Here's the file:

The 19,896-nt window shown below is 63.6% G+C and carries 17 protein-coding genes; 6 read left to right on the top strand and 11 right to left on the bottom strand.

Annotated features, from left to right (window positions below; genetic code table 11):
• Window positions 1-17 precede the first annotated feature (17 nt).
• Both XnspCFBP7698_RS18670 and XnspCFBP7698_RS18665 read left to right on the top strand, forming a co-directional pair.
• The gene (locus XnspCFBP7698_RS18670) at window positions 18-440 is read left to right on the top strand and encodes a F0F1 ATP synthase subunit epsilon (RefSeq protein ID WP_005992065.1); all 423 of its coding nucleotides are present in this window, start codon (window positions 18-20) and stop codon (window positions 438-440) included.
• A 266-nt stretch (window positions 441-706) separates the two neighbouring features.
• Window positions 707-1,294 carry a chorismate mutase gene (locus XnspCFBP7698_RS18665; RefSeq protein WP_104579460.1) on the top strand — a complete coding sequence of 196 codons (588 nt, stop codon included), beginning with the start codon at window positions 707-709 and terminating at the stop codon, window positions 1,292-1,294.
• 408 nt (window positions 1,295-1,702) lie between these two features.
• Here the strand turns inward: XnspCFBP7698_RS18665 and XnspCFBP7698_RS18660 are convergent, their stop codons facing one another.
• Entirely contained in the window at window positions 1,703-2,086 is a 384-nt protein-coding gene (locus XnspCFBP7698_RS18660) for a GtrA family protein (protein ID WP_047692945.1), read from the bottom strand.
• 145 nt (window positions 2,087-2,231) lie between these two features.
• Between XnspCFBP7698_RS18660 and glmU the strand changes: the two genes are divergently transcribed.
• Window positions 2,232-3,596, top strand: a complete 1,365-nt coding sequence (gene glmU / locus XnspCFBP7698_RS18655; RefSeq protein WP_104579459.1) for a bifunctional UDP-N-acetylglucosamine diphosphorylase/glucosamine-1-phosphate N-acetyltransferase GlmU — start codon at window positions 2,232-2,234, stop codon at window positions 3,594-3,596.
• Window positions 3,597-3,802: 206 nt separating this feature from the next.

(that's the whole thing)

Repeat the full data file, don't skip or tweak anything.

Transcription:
The 19,896-nt window shown below is 63.6% G+C and carries 17 protein-coding genes; 6 read left to right on the top strand and 11 right to left on the bottom strand.

Annotated features, from left to right (window positions below; genetic code table 11):
• Window positions 1-17 precede the first annotated feature (17 nt).
• Both XnspCFBP7698_RS18670 and XnspCFBP7698_RS18665 read left to right on the top strand, forming a co-directional pair.
• The gene (locus XnspCFBP7698_RS18670) at window positions 18-440 is read left to right on the top strand and encodes a F0F1 ATP synthase subunit epsilon (RefSeq protein ID WP_005992065.1); all 423 of its coding nucleotides are present in this window, start codon (window positions 18-20) and stop codon (window positions 438-440) included.
• A 266-nt stretch (window positions 441-706) separates the two neighbouring features.
• Window positions 707-1,294 carry a chorismate mutase gene (locus XnspCFBP7698_RS18665; RefSeq protein WP_104579460.1) on the top strand — a complete coding sequence of 196 codons (588 nt, stop codon included), beginning with the start codon at window positions 707-709 and terminating at the stop codon, window positions 1,292-1,294.
• 408 nt (window positions 1,295-1,702) lie between these two features.
• Here the strand turns inward: XnspCFBP7698_RS18665 and XnspCFBP7698_RS18660 are convergent, their stop codons facing one another.
• Entirely contained in the window at window positions 1,703-2,086 is a 384-nt protein-coding gene (locus XnspCFBP7698_RS18660) for a GtrA family protein (protein ID WP_047692945.1), read from the bottom strand.
• 145 nt (window positions 2,087-2,231) lie between these two features.
• Between XnspCFBP7698_RS18660 and glmU the strand changes: the two genes are divergently transcribed.
• Window positions 2,232-3,596, top strand: a complete 1,365-nt coding sequence (gene glmU / locus XnspCFBP7698_RS18655; RefSeq protein WP_104579459.1) for a bifunctional UDP-N-acetylglucosamine diphosphorylase/glucosamine-1-phosphate N-acetyltransferase GlmU — start codon at window positions 2,232-2,234, stop codon at window positions 3,594-3,596.
• Window positions 3,597-3,802: 206 nt separating this feature from the next.